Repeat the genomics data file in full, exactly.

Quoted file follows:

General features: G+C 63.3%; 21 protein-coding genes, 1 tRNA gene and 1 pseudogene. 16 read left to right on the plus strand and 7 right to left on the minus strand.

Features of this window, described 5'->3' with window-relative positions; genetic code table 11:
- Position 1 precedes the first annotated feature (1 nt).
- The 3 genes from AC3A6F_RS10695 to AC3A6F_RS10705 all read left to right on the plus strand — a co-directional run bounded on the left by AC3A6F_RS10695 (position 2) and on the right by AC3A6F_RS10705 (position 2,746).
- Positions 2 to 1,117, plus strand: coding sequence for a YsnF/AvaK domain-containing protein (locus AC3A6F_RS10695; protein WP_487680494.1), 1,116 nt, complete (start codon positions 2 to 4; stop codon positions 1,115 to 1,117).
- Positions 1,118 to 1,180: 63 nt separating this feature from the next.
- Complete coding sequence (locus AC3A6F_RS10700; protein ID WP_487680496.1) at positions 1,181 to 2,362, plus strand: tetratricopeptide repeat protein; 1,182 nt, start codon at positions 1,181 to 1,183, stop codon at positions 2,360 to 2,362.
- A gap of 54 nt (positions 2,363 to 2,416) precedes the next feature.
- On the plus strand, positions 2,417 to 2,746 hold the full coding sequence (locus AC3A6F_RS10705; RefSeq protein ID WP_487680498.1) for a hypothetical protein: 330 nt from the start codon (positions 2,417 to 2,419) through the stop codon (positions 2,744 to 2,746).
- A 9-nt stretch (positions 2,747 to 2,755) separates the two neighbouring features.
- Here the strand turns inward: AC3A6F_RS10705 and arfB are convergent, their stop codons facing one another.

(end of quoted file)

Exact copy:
General features: G+C 63.3%; 21 protein-coding genes, 1 tRNA gene and 1 pseudogene. 16 read left to right on the plus strand and 7 right to left on the minus strand.

Features of this window, described 5'->3' with window-relative positions; genetic code table 11:
- Position 1 precedes the first annotated feature (1 nt).
- The 3 genes from AC3A6F_RS10695 to AC3A6F_RS10705 all read left to right on the plus strand — a co-directional run bounded on the left by AC3A6F_RS10695 (position 2) and on the right by AC3A6F_RS10705 (position 2,746).
- Positions 2 to 1,117, plus strand: coding sequence for a YsnF/AvaK domain-containing protein (locus AC3A6F_RS10695; protein WP_487680494.1), 1,116 nt, complete (start codon positions 2 to 4; stop codon positions 1,115 to 1,117).
- Positions 1,118 to 1,180: 63 nt separating this feature from the next.
- Complete coding sequence (locus AC3A6F_RS10700; protein ID WP_487680496.1) at positions 1,181 to 2,362, plus strand: tetratricopeptide repeat protein; 1,182 nt, start codon at positions 1,181 to 1,183, stop codon at positions 2,360 to 2,362.
- A gap of 54 nt (positions 2,363 to 2,416) precedes the next feature.
- On the plus strand, positions 2,417 to 2,746 hold the full coding sequence (locus AC3A6F_RS10705; RefSeq protein ID WP_487680498.1) for a hypothetical protein: 330 nt from the start codon (positions 2,417 to 2,419) through the stop codon (positions 2,744 to 2,746).
- A 9-nt stretch (positions 2,747 to 2,755) separates the two neighbouring features.
- Here the strand turns inward: AC3A6F_RS10705 and arfB are convergent, their stop codons facing one another.